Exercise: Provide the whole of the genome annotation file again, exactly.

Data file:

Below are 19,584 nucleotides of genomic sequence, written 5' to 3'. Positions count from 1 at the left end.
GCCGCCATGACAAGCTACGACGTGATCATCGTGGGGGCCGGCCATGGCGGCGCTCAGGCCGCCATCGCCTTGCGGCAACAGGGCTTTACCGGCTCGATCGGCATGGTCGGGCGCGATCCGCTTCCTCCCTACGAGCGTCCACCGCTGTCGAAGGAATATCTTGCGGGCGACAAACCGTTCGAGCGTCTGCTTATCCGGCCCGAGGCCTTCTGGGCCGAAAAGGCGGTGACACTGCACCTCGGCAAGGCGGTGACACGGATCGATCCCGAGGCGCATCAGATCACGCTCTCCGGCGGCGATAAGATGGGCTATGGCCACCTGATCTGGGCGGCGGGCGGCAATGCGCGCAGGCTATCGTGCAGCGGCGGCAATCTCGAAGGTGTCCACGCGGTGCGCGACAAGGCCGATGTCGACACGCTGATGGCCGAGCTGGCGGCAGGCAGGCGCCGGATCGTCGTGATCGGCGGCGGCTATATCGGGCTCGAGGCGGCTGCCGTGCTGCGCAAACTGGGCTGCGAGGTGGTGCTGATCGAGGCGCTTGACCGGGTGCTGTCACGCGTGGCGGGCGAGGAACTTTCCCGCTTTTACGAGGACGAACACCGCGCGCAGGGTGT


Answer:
Below are 19,584 nucleotides of genomic sequence, written 5' to 3'. Positions count from 1 at the left end.
GCCGCCATGACAAGCTACGACGTGATCATCGTGGGGGCCGGCCATGGCGGCGCTCAGGCCGCCATCGCCTTGCGGCAACAGGGCTTTACCGGCTCGATCGGCATGGTCGGGCGCGATCCGCTTCCTCCCTACGAGCGTCCACCGCTGTCGAAGGAATATCTTGCGGGCGACAAACCGTTCGAGCGTCTGCTTATCCGGCCCGAGGCCTTCTGGGCCGAAAAGGCGGTGACACTGCACCTCGGCAAGGCGGTGACACGGATCGATCCCGAGGCGCATCAGATCACGCTCTCCGGCGGCGATAAGATGGGCTATGGCCACCTGATCTGGGCGGCGGGCGGCAATGCGCGCAGGCTATCGTGCAGCGGCGGCAATCTCGAAGGTGTCCACGCGGTGCGCGACAAGGCCGATGTCGACACGCTGATGGCCGAGCTGGCGGCAGGCAGGCGCCGGATCGTCGTGATCGGCGGCGGCTATATCGGGCTCGAGGCGGCTGCCGTGCTGCGCAAACTGGGCTGCGAGGTGGTGCTGATCGAGGCGCTTGACCGGGTGCTGTCACGCGTGGCGGGCGAGGAACTTTCCCGCTTTTACGAGGACGAACACCGCGCGCAGGGTGT